Packing Guidelines for Collection Material

August 9, 2019

If you are shipping an agreed-upon donation or purchase to the Beinecke Rare Book and Manuscript Library, these packing guidelines will help ensure that your materials arrive safely and that our staff can process them efficiently upon receipt. We are happy to accept modest shipments of up to ten boxes via USPS, FedEx, UPS, or DHL at your convenience. For larger shipments, fragile material requiring special handling, or international shipments, please contact the appropriate curator to coordinate with us in advance of shipment.

Choosing a Container

  • Select an appropriate size of container for the materials you are shipping.
    • Boxes should be large enough to comfortably fit the materials, but not so large as to leave extra space or encourage very heavy boxes.
  • If materials are already housed in record carton/banker’s box style boxes with a separate lid, please pack that box inside another box.
    • We prefer 18” L x 14” W x 12” H boxes for shipping record cartons.
  • Padded envelopes may be used for small amounts of material on paper
    • Label the envelope “Do Not Bend” and brace against bending or crushing.
    • Secure it carefully to prevent opening in transit
  • If reusing a box, please do the following:
    • Remove or obscure labels/information related to previous shipments
    • Clean out any debris from previous shipments
  • If possible, avoid the following:
    • Strangely shaped containers
    • Plastic tubs and crates
    • Extremely oversized boxes
    • Boxes that once contained perishable materials

Choosing Other Packing Supplies

  • We prefer the following materials:
    • Clean, white packing paper with no ink or printing on it
    • Bubble wrap
    • Cardboard spacers
  • Avoid using the following when possible:
    • Packing peanuts
    • Styrofoam
    • Newspaper or used magazines
    • Plastic page protectors
    • Rubber bands and binder clips
    • Hanging file folders
    • Empty USPS/FedEx/UPS or other envelopes used to fill empty space
    • Plastic shopping bags or anything that previously contained perishable material

Packing Boxes

  • Place materials in appropriately-sized boxes
    • Dense items like books should be placed in smaller boxes and not be overloaded.
  • Avoid having loose/unsecured items inside boxes
  • Whenever possible, papers should be placed in folders that are
    • Clearly labelled
    • Standing up inside the box (not bent or slouched)
    • Not stacked flat or laid on their side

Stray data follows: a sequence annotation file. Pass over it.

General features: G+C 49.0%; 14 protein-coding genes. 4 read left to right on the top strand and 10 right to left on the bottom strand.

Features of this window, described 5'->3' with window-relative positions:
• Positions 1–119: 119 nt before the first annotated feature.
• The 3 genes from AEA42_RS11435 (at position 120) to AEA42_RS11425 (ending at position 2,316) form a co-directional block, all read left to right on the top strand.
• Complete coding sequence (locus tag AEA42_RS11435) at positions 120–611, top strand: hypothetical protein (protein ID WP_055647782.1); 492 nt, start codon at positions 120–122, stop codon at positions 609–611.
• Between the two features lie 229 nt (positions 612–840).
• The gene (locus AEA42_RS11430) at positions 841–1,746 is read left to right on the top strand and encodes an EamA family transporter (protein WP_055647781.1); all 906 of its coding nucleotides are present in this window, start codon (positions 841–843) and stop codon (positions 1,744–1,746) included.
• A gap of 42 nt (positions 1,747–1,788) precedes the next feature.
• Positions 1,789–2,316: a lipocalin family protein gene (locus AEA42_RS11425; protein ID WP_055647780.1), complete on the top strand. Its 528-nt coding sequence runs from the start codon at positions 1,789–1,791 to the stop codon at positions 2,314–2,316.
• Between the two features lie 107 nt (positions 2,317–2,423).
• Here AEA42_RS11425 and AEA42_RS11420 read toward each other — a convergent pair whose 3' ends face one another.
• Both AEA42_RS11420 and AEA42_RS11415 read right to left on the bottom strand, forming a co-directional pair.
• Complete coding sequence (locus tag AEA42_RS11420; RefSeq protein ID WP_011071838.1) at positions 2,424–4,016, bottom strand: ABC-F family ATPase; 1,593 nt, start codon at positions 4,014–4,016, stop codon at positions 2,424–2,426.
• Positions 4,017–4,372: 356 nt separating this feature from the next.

• Leave space for packing material between the lid of the box and the materials
    • Fill empty space between materials and the top of the box with packing paper or bubble wrap.
    • Keeping materials away from lid protects them during transit and during opening of boxes upon receipt.
  • Use care when using tape to assemble boxes and secure materials.
    • Tape all seams of each box, but try to avoid using tape inside a box.
    • Use particular care when sealing envelopes.
  • House oversize materials in appropriately-sized containers. Do not fold or otherwise force them to fit into standard boxes.
  • For fragile items or items that are framed and/or contain glass
    • Wrap securely in bubble wrap
    • Avoid over-packing box or placing weight on/around fragile items
  • For books and other volumes
    • Never pack volumes on the fore edge (spine up). Packing flat, spine down, or upright is safest.
    • Segregate or separately wrap volumes with red rot damage.
    • Keep binding fragments with their original volumes by wrapping them together or putting them in a separate enclosure inside the shipping package/box. Do not lay binding fragments inside volumes, which may damage spines.
  • Fill empty space within a box with bubble wrap or packing paper to prevent shifting in transit.

Weight

  • Please limit box weight to no more than 35 lbs.
  • If impossible to limit box weight to 35 lbs., label the box as “HEAVY.”
  • If possible, double-box parcels weighing more than 35 lbs.
  • Over-packed, heavy boxes can be damaged in transit and slow down processing of materials

Box Identification

  • For shipments with multiple parcels, clearly identify boxes with sequential numbers and include total number of boxes in shipment on each box (e.g. Box 1 of 4, Box 2 of 4, Box 3 of 4, Box 4 of 4)
  • Write numbers on two or more sides of each box (carriers sometimes obscure identification with shipping labels)
  • All boxes should have a legible return address

Packing List

  • A packing list helps us locate and identify materials more quickly and resolve problems if anything is damaged in transit.
  • At minimum, please provide:
    • List of numbered boxes with a corresponding description of contents for each box
    • Location information (e.g. box number) for any items/materials of particular value
  • Include a copy of the entire packing list in Box 1.
    • Optionally, include in each box a description of its contents.
  • Packing lists should reflect the materials present.
    • Items not included should be removed from the packing list.
    • Items added after completion of initial packing list should be added to the list.
  • Any additional documentation and contextual description (e.g. previous inventories or descriptive lists, dates of the materials, extended biographical/historical information) provided is welcome and will speed processing of materials.
  • Keep a copy of all packing lists for your records.

Examples of What to Avoid

Avoid boxes that previously contained produce

Avoid liquor cartons

Avoid plastic crates

Avoid packing peanuts as box filler

Avoid using shredded paper as box filler

Avoid boxes too small or too short for their contents

Examples of Good Packing

Good label: identifies collection and individually numbers the box

Good taping

Good packing: files are upright and there is no room for shifting in the box